February 25, 2009: Pakistan : USCIRF Alarmed by Proposed Measures Endangering Religious Freedom and Human Rights in Swat Valley
“We are concerned about the glaring lack of safeguards for the human rights and religious freedoms of Swat’s residents. Pakistani officials should be redoubling their efforts to protect the human rights and the security of all its citizens.”
02/25/2009 Pakistan (USCIRF) – The U.S. Commission on International Religious Freedom (USCIRF) today expressed its serious concern about an agreement proposed last Monday that could enact a system of Taliban-influenced Islamic jurisprudence, or sharia law, in the Swat Valley of the North-West Frontier Province (NWFP) of Pakistan . While the proposed agreement, described by some as a “peace plan,” remains under negotiation and details are still not fully known, the Commission is concerned that such a pact could concede local control to Taliban-associated extremists who routinely use violence to enforce their political and theological agendas, resulting in systematic human rights abuses and severe limitations on religious freedom.
“This deal is being brokered with Taliban-associated extremists who consistently demonstrate utter disregard for human life and the essential freedoms sanctioned by international human rights mechanisms,” said Commission Chair Felice D. Gaer. “Granting power to these individuals’ interpretations of sharia could easily result in further human rights abuses and religious freedom restrictions. The Commission calls on the U.S. State Department to communicate that the protection of human rights in Swat Valley and throughout Pakistan is a top priority of the United States . ”
The Commission is concerned that the proposed agreement would represent a significant victory for Taliban-associated extremists fighting in the Swat Valley, and could embolden other violent extremists and Taliban militants who would seek to expand their influence and control elsewhere in Pakistan and Afghanistan.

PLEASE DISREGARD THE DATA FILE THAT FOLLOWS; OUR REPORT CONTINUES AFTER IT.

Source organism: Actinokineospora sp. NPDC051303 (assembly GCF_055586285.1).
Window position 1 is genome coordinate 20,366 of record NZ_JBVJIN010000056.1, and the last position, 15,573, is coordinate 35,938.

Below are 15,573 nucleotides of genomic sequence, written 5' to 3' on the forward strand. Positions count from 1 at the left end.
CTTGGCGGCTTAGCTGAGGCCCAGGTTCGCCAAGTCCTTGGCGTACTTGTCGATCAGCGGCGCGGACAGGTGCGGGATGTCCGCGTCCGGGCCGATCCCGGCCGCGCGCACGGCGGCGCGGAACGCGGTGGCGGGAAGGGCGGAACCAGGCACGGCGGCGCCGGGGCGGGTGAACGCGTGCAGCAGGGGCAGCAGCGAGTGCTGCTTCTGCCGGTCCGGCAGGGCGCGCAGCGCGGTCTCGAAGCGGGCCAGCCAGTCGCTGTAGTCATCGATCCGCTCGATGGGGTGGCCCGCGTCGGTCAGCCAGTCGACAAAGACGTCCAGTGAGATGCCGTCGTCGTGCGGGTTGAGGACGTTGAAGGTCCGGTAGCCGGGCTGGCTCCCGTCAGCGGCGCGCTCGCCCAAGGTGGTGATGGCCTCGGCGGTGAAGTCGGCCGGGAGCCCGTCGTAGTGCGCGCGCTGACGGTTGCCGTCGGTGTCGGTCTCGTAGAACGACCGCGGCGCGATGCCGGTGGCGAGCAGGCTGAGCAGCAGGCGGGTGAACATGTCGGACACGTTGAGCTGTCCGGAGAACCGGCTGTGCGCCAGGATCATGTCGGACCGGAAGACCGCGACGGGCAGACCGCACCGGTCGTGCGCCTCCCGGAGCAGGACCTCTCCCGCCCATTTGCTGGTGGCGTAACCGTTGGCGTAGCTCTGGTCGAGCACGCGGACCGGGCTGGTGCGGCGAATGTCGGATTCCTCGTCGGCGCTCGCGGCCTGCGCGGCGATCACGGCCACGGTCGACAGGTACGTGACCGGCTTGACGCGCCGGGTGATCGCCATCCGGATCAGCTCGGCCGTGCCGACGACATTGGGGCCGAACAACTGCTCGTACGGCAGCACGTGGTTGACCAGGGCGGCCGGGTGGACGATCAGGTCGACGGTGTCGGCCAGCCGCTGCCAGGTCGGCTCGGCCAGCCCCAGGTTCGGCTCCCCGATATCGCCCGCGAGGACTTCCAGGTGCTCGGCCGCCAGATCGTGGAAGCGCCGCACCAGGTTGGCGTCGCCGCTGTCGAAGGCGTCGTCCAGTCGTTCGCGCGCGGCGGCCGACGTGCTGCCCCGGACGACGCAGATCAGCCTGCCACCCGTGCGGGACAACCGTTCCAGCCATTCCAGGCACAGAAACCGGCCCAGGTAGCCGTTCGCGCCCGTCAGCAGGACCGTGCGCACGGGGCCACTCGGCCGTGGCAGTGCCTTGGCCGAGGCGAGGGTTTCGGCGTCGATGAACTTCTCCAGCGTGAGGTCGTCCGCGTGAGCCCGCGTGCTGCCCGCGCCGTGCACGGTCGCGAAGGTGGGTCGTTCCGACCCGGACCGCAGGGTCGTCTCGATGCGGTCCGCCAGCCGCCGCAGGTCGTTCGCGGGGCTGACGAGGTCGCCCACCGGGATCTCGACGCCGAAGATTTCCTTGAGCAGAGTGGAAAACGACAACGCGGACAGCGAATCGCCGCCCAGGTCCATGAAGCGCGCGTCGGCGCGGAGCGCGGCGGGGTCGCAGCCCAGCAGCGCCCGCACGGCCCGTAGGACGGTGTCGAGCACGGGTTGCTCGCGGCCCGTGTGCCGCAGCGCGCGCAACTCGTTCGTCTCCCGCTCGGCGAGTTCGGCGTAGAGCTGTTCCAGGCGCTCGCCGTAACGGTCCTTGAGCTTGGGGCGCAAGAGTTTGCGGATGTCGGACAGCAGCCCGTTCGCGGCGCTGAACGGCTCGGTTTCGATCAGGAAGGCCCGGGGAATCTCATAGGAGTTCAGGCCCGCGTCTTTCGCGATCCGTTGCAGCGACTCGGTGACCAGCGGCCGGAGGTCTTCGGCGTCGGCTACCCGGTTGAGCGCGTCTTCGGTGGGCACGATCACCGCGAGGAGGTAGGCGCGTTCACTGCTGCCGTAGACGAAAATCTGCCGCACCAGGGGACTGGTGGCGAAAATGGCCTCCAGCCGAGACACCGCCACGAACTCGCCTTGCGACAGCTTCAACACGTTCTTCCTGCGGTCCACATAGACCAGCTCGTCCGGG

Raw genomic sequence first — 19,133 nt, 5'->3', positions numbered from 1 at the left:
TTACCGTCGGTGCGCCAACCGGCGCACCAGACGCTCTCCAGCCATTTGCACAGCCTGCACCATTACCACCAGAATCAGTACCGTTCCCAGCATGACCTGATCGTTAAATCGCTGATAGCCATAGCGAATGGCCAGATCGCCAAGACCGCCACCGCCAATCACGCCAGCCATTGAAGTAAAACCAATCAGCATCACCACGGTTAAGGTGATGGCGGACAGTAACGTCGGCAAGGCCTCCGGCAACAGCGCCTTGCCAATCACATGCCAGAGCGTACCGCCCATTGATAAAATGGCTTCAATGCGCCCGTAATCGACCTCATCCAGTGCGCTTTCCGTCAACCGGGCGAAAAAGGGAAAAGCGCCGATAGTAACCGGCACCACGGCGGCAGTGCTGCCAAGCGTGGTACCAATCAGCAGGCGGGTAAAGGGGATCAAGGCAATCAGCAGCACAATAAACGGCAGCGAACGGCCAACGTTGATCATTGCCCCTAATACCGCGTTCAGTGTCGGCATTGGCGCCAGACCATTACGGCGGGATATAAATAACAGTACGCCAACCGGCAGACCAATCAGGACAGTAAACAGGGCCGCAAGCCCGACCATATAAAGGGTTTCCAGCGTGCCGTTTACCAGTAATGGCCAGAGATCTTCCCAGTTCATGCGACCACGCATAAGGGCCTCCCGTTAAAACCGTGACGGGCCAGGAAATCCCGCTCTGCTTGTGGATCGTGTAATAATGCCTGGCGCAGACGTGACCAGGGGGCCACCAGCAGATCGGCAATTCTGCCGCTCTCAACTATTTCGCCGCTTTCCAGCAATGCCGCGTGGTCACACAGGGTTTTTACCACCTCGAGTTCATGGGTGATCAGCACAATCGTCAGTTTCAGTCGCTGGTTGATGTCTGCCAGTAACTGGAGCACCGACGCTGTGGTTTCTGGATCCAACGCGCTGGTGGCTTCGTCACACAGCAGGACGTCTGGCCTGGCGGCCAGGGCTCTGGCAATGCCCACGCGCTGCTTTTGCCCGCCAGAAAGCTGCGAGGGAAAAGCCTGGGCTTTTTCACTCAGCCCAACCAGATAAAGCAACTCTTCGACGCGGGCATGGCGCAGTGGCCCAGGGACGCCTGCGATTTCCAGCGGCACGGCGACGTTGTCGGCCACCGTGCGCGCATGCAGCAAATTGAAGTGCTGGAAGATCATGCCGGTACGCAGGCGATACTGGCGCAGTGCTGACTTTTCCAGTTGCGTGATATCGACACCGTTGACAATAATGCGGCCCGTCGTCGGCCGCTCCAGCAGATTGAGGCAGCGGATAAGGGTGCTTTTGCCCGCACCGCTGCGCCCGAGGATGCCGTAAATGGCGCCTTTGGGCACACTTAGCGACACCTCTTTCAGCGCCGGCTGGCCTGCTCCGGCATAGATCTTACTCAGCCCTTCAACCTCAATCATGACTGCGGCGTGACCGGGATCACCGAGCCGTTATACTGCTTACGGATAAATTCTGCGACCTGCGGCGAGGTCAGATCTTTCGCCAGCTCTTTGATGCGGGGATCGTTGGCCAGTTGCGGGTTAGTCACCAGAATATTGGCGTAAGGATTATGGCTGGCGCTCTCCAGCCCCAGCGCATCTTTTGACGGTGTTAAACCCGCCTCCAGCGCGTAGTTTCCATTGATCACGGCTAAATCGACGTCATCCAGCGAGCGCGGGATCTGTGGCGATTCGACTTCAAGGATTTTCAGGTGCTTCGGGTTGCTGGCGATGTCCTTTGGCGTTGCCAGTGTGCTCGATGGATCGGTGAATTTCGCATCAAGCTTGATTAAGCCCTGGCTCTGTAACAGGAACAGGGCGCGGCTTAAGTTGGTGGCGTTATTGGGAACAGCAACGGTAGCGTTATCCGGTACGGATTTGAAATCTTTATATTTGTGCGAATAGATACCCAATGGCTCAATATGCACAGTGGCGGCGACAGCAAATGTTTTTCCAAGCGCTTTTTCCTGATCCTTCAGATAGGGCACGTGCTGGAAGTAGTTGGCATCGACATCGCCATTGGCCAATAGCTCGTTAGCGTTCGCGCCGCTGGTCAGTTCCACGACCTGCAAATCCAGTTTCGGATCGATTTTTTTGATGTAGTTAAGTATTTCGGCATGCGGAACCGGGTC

Following an extraordinarily sharp rise in violence in the Swat Valley in 2003, thousands of civilians have endured unspeakable brutality and social tumult, as Taliban-linked groups summarily issue edicts restricting movement, education, and local customs in the name of their interpretation of Islam. According to news reports, by December 2008, approximately 60 per cent of 1.8 million Swat residents had fled heavy violence and over 150 schools were destroyed, the majority of which were providing education to girls. Women refusing to give up their jobs have been murdered, and police, political opponents and other critics of the Taliban have been beheaded in public. In December 2008, female education was wholly banned amidst widespread protest. The ban was eased in late January 2009 to allow for education up to the fifth grade. Nightly Taliban radio broadcasts in Swat have communicated edicts against so-called un-Islamic activities, including singing, dancing, watching television, and shaving beards.
“Protections for human rights should not be bartered away,” noted Gaer. “We are concerned about the glaring lack of safeguards for the human rights and religious freedoms of Swat’s residents. Pakistani officials should be redoubling their efforts to protect the human rights and the security of all its citizens.”